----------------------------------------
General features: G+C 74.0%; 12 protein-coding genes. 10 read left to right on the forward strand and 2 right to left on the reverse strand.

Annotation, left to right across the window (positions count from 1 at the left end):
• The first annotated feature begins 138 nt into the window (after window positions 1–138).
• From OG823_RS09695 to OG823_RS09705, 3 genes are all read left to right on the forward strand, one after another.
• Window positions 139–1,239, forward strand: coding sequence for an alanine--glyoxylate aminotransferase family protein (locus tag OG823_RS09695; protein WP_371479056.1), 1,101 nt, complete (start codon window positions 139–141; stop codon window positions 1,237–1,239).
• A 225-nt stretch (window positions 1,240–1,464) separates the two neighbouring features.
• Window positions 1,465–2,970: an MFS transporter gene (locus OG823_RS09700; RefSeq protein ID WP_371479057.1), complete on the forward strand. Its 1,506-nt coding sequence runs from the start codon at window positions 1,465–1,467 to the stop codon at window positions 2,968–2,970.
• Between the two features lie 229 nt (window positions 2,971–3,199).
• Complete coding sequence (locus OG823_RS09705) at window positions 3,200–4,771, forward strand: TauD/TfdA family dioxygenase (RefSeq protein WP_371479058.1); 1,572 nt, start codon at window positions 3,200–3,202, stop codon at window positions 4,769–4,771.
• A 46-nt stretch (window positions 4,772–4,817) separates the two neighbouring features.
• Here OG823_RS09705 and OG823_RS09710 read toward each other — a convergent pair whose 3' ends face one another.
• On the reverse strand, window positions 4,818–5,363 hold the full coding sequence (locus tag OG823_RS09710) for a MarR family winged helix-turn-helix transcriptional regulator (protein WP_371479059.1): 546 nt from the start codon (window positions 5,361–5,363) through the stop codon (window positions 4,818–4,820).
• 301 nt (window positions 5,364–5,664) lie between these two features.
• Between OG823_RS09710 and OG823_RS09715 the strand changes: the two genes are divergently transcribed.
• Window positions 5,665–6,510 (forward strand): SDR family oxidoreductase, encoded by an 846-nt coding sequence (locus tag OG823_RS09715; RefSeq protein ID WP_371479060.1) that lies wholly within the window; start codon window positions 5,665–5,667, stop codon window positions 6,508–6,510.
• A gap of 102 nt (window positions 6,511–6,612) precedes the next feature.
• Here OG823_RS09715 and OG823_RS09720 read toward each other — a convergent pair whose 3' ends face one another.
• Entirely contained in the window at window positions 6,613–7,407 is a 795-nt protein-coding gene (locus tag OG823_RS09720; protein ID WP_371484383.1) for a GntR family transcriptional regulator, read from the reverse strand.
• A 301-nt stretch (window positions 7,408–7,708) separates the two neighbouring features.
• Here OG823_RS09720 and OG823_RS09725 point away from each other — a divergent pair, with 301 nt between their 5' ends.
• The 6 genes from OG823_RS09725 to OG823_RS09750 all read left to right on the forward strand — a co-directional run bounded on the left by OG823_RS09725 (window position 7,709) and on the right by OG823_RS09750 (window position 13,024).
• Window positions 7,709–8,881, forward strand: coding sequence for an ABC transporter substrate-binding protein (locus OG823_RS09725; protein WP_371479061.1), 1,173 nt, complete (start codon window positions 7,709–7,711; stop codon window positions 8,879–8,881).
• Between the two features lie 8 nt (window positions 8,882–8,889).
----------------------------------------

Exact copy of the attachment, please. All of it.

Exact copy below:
General features: G+C 74.0%; 12 protein-coding genes. 10 read left to right on the forward strand and 2 right to left on the reverse strand.

Annotation, left to right across the window (positions count from 1 at the left end):
• The first annotated feature begins 138 nt into the window (after window positions 1–138).
• From OG823_RS09695 to OG823_RS09705, 3 genes are all read left to right on the forward strand, one after another.
• Window positions 139–1,239, forward strand: coding sequence for an alanine--glyoxylate aminotransferase family protein (locus tag OG823_RS09695; protein WP_371479056.1), 1,101 nt, complete (start codon window positions 139–141; stop codon window positions 1,237–1,239).
• A 225-nt stretch (window positions 1,240–1,464) separates the two neighbouring features.
• Window positions 1,465–2,970: an MFS transporter gene (locus OG823_RS09700; RefSeq protein ID WP_371479057.1), complete on the forward strand. Its 1,506-nt coding sequence runs from the start codon at window positions 1,465–1,467 to the stop codon at window positions 2,968–2,970.
• Between the two features lie 229 nt (window positions 2,971–3,199).
• Complete coding sequence (locus OG823_RS09705) at window positions 3,200–4,771, forward strand: TauD/TfdA family dioxygenase (RefSeq protein WP_371479058.1); 1,572 nt, start codon at window positions 3,200–3,202, stop codon at window positions 4,769–4,771.
• A 46-nt stretch (window positions 4,772–4,817) separates the two neighbouring features.
• Here OG823_RS09705 and OG823_RS09710 read toward each other — a convergent pair whose 3' ends face one another.
• On the reverse strand, window positions 4,818–5,363 hold the full coding sequence (locus tag OG823_RS09710) for a MarR family winged helix-turn-helix transcriptional regulator (protein WP_371479059.1): 546 nt from the start codon (window positions 5,361–5,363) through the stop codon (window positions 4,818–4,820).
• 301 nt (window positions 5,364–5,664) lie between these two features.
• Between OG823_RS09710 and OG823_RS09715 the strand changes: the two genes are divergently transcribed.
• Window positions 5,665–6,510 (forward strand): SDR family oxidoreductase, encoded by an 846-nt coding sequence (locus tag OG823_RS09715; RefSeq protein ID WP_371479060.1) that lies wholly within the window; start codon window positions 5,665–5,667, stop codon window positions 6,508–6,510.
• A gap of 102 nt (window positions 6,511–6,612) precedes the next feature.
• Here OG823_RS09715 and OG823_RS09720 read toward each other — a convergent pair whose 3' ends face one another.
• Entirely contained in the window at window positions 6,613–7,407 is a 795-nt protein-coding gene (locus tag OG823_RS09720; protein ID WP_371484383.1) for a GntR family transcriptional regulator, read from the reverse strand.
• A 301-nt stretch (window positions 7,408–7,708) separates the two neighbouring features.
• Here OG823_RS09720 and OG823_RS09725 point away from each other — a divergent pair, with 301 nt between their 5' ends.
• The 6 genes from OG823_RS09725 to OG823_RS09750 all read left to right on the forward strand — a co-directional run bounded on the left by OG823_RS09725 (window position 7,709) and on the right by OG823_RS09750 (window position 13,024).
• Window positions 7,709–8,881, forward strand: coding sequence for an ABC transporter substrate-binding protein (locus OG823_RS09725; protein WP_371479061.1), 1,173 nt, complete (start codon window positions 7,709–7,711; stop codon window positions 8,879–8,881).
• Between the two features lie 8 nt (window positions 8,882–8,889).